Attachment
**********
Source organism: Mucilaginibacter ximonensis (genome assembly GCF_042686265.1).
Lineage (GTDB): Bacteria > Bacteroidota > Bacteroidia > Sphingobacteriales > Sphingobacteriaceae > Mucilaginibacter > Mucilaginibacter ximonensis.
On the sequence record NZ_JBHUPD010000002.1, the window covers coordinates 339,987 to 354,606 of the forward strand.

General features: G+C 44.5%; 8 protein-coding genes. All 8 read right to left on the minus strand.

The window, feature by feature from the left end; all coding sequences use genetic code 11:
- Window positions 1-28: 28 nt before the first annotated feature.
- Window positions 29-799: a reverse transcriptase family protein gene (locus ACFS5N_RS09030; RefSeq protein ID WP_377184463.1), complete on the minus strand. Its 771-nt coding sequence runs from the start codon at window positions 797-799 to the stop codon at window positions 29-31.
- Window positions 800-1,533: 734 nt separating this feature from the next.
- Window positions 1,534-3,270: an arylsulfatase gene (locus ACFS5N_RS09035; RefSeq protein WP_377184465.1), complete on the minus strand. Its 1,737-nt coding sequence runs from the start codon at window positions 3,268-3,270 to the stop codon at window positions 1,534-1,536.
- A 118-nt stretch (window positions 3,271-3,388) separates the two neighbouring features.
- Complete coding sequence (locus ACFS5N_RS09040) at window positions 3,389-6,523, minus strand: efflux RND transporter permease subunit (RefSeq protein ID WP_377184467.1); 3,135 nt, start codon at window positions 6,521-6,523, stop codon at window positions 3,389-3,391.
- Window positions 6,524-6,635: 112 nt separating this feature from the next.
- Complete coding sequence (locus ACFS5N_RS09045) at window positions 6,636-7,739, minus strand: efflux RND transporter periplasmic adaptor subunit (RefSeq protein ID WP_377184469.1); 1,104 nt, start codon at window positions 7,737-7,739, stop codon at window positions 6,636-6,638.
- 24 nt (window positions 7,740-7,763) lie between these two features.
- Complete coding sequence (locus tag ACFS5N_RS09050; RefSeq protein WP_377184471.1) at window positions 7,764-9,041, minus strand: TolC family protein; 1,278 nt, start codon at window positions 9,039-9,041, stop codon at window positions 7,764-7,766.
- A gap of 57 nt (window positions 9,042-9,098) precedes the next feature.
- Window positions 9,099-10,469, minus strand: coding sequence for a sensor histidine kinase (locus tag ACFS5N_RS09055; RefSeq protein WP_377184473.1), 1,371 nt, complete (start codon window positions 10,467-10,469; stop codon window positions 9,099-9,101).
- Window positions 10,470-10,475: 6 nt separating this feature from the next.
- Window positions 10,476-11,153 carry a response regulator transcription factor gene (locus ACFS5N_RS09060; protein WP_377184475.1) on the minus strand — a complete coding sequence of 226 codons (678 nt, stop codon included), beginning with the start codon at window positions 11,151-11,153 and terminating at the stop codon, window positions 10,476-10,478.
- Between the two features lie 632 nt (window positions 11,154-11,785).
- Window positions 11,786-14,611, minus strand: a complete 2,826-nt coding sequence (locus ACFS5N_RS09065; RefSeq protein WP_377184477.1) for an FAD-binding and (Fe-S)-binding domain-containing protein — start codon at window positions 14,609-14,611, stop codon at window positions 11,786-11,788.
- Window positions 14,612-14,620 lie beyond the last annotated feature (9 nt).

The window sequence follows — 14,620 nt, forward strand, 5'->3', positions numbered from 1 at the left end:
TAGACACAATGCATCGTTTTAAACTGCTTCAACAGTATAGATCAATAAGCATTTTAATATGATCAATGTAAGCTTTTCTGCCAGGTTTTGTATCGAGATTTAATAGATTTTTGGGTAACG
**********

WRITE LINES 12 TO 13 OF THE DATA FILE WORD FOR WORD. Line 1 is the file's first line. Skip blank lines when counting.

- Window positions 6,524-6,635: 112 nt separating this feature from the next.
- Complete coding sequence (locus ACFS5N_RS09045) at window positions 6,636-7,739, minus strand: efflux RND transporter periplasmic adaptor subunit (RefSeq protein ID WP_377184469.1); 1,104 nt, start codon at window positions 7,737-7,739, stop codon at window positions 6,636-6,638.